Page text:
Today, Wheeler and his colleagues grow hydroponic test crops, from radishes to lettuce to cherry tomatoes, in smaller-scale greenhouses at Kennedy. Along with reducing trash and launch mass requirements, such crops would give astronauts a little diet variety and psychological lift. “It would add colors and textures and flavors and antioxidants — a combination of things that might be better than just straight vitamin supplements,” Wheeler says.

By tweaking the environmental conditions, the researchers are figuring out how best to get things growing. And as any gardener who tends crops in a closet knows, lighting is a key to success. LED lights use little energy and provide focused light in a narrow spectrum that is ideal for space crops, Wheeler has found. Experiments at Kennedy show that plants need a blue LED light, since blue light helps them orient themselves, combined with red light to stimulate chlorophyll production. Adding a little green light naturalizes the appearance to human eyes, which would let astronaut farmers better assess whether a plant is sickly.

Growing crops in Florida is one thing; growing them in weightlessness is another. Fluids behave differently in near-zero gravity: The way the nutrient liquid bathes the roots changes, as does the way that the plant takes up the fluid. In a mock-up space habitat in Arizona, Wheeler’s team has been testing a system developed by ORBITEC, in Madison, Wis., that uses a “rooting pillow” with capillary action to wick moisture through roots.

In September, the team finished two weeks of successfully growing lettuce, mizuna greens, radishes and other plants brought from Kennedy. Next year, the researchers plan to tend the crops for a longer time and use more full-color light to better assess plant health and growth.

To hit the right balance between space-grown and Earth-made foods, Cooper and colleagues have fashioned three possible space menus: one relying mainly on bioregenerative crops, one with packaged foods and one with a combination of the two. The goal is to get the right calorie count and nutrition into foods that astronauts will actually eat. So far, her team has found that many of NASA’s packaged foods have more nutrition than thought, but with low caloric density because they contain so much water.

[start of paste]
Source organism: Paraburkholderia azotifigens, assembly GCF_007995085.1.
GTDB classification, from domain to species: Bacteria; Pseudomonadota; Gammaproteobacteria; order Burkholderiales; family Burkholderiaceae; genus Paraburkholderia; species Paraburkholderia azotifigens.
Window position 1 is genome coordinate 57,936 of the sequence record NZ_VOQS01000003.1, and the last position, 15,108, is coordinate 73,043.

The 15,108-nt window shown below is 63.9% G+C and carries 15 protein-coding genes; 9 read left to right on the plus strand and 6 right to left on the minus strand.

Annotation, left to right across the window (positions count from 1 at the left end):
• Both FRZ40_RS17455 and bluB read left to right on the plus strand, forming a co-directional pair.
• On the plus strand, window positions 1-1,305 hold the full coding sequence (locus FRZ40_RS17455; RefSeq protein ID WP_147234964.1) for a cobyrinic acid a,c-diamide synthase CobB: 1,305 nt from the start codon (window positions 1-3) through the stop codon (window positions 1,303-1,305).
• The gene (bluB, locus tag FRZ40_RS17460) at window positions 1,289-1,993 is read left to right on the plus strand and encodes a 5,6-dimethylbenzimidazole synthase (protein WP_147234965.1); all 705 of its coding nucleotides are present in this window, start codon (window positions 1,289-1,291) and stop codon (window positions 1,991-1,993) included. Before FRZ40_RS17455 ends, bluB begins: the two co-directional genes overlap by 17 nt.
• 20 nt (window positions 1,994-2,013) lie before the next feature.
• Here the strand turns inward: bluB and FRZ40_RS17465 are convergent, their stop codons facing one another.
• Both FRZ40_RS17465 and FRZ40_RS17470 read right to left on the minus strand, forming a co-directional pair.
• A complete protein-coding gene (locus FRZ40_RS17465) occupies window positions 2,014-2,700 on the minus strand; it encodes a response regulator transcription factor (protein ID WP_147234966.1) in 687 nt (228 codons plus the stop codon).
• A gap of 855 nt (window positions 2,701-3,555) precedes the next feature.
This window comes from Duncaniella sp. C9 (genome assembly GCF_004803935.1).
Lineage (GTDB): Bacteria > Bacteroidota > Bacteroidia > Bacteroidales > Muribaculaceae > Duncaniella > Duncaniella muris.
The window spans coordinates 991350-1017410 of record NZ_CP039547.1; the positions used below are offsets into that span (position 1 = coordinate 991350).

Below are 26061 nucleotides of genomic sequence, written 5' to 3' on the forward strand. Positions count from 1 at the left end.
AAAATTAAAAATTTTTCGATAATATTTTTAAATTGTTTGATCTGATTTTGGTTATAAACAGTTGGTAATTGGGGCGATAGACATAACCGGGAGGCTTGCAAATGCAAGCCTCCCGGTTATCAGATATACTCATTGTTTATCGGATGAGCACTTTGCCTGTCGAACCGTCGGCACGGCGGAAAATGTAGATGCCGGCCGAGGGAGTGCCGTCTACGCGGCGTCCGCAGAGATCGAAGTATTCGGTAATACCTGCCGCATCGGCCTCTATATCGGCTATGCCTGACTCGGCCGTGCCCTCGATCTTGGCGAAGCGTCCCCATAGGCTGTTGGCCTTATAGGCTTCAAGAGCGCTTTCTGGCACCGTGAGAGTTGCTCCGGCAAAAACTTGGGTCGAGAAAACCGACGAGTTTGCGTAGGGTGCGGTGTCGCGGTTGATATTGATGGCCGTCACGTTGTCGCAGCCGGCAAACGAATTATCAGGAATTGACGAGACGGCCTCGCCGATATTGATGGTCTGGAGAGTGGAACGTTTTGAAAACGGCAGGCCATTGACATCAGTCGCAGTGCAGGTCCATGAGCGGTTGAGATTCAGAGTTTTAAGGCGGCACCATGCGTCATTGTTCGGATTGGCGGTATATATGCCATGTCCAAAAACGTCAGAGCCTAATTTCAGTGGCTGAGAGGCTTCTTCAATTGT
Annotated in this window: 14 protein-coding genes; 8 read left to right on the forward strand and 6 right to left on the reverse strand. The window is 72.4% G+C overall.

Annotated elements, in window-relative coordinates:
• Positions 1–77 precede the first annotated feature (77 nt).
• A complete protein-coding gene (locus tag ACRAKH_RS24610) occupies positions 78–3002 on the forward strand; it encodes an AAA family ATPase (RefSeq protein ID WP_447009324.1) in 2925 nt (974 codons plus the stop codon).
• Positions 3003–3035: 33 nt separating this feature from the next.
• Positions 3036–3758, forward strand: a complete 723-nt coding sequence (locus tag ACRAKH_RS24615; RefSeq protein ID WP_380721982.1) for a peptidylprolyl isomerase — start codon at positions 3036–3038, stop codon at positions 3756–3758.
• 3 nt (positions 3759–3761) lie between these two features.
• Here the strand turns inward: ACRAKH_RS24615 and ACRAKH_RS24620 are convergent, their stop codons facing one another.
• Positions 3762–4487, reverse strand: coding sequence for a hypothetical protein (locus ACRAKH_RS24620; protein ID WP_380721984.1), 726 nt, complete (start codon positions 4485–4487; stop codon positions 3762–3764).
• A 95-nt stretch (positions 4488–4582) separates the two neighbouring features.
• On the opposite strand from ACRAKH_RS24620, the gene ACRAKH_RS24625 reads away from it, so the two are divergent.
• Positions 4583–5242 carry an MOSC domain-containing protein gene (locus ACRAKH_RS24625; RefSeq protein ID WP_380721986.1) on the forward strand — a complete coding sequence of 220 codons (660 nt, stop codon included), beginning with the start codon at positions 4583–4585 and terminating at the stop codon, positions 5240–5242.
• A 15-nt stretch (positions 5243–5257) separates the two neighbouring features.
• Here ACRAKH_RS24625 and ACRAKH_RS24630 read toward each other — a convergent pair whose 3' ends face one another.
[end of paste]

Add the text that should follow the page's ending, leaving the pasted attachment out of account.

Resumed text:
Cooper suspects that astronauts will continue to eat mainly packaged foods supplemented with crops they grow themselves. But packaging becomes a problem on long trips. Plastics, foils and other existing space food wraps aren’t designed to keep goods fresher for longer than the 18 months NASA currently requires; a Mars voyage would need a five-year approval.

The long haul

One idea for long-term packaging is to improve the vacuum seal so that less oxygen is trapped within, where it can make the food break down and turn mushy. Another is to improve the packaging itself. For instance, NASA scientists are testing how cereal, peanuts and cottonseed oil do over years when wrapped in different plastic and foil materials. So far, a combination of plastic laminate coated with aluminum oxide works best, Cooper’s team reported in March in the Journal of Food Science.

Other work explores whether the natural freezer of deep space could be an obvious place to tuck frozen meals. Cooper’s team is testing how space food packets hold up in an ultracold freezer at −80° Celsius. One worry: The packaging might simply shatter from the cold over time.

Of course, even the best-preserved food isn’t worth much if the astronauts get tired of eating it. Routine space menus can cycle through the same set of meals every 10 days for months on end. “That’s a long time to eat the same stuff, especially if there’s a dish in there you don’t like,” Cooper says.

Witness the last-ditch creative cookery of the “Mars500” crew, six people in Moscow who have been living in an enclosed space for 520 days, simulating the psychological confinement of astronauts traveling to Mars. As they’ve become bored with cupboard offerings, the crew members have been fashioning some unusual dishes. A recent experiment: “pizzas” made out of onion crackers, canned fish and the occasional slice of Chinese bamboo.

Alexandra Witze is a contributing correspondent for Science News. Based in Boulder, Colo., Witze specializes in earth, planetary and astronomical sciences.